Beginning with events like the free speech movement in 1964 at Berkley, the elite cultural institutions underwent a dramatic transformation in a few short years. Rioting broke out in major cities. Increasingly radical groups like the Black Panthers and the Weathermen began to emerge. Counter-culture groups like Hippies and Jesus Freaks sprang up. There was the summer of love in 1967. Anti-War protests escalated in 1968 and riots broke out at the 1968 Democratic Convention in Chicago. Two more idealistic leaders, Martin Luther King, Jr. and Robert Kennedy, were assassinated that year. Illicit drug use entered mainstream culture for the first time. There was the Woodstock Festival in August, 1969, which many considered to be the highpoint of idealistic 1960s events. Just a month earlier, Neil Armstrong had walked on the moon, but many then asked if the money couldn’t have been better used to address social ills. In just a few short years the nation had gone from the placid world of “Leave it to Beaver” to violent protests and young adults calling for revolution.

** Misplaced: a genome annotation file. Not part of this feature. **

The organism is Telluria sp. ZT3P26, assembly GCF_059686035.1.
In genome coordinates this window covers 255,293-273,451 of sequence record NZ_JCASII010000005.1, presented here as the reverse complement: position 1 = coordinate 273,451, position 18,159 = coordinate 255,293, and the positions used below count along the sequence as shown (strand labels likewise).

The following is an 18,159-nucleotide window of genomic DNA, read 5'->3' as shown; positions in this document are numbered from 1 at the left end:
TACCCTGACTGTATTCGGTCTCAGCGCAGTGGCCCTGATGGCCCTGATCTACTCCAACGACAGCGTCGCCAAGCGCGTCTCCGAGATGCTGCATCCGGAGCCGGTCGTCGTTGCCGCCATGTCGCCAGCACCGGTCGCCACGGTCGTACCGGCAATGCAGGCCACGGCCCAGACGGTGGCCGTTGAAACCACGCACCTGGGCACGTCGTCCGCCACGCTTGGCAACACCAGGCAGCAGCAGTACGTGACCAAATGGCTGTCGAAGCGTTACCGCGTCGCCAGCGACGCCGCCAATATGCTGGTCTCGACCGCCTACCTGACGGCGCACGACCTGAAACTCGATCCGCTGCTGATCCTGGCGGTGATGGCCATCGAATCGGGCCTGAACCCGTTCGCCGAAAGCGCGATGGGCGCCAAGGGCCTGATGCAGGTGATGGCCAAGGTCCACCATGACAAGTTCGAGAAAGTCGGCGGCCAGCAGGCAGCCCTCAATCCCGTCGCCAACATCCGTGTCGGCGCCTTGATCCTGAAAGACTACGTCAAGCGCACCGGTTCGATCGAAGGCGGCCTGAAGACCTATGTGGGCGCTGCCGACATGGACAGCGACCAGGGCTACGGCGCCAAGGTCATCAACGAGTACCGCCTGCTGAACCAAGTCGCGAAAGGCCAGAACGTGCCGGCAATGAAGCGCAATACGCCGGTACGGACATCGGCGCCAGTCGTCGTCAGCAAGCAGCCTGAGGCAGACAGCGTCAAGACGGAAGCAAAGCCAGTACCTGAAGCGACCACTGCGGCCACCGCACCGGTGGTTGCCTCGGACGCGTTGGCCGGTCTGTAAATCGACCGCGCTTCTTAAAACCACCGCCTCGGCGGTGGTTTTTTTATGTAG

The events of 1963-1964 seemed to cause a dam burst. The presidential campaign of 1964 pitted Lyndon Johnson’s liberal policies against Senator Barry Goldwater’s new conservatism. Goldwater’s policies seemed hopelessly out of touch with the national climate but it actually gave birth to a movement that would come to maturity in the Reagan Revolution sixteen years later. After the 1968 Democratic Convention, the Democrats became increasingly dominated by the cultural elites and reformist movements. During the 1970s conservative Christians began to reengage the political process. They supported centrist Evangelical Democrat candidate Jimmy Carter in 1976 but it was Ronald Reagan who linked Goldwater economic conservatism with social conservatism to build a conservative base, siphoning many socially conservative Democrats to create modern day Republicanism. Thus, from 1964 to 1984, the trajectory for political debate was set.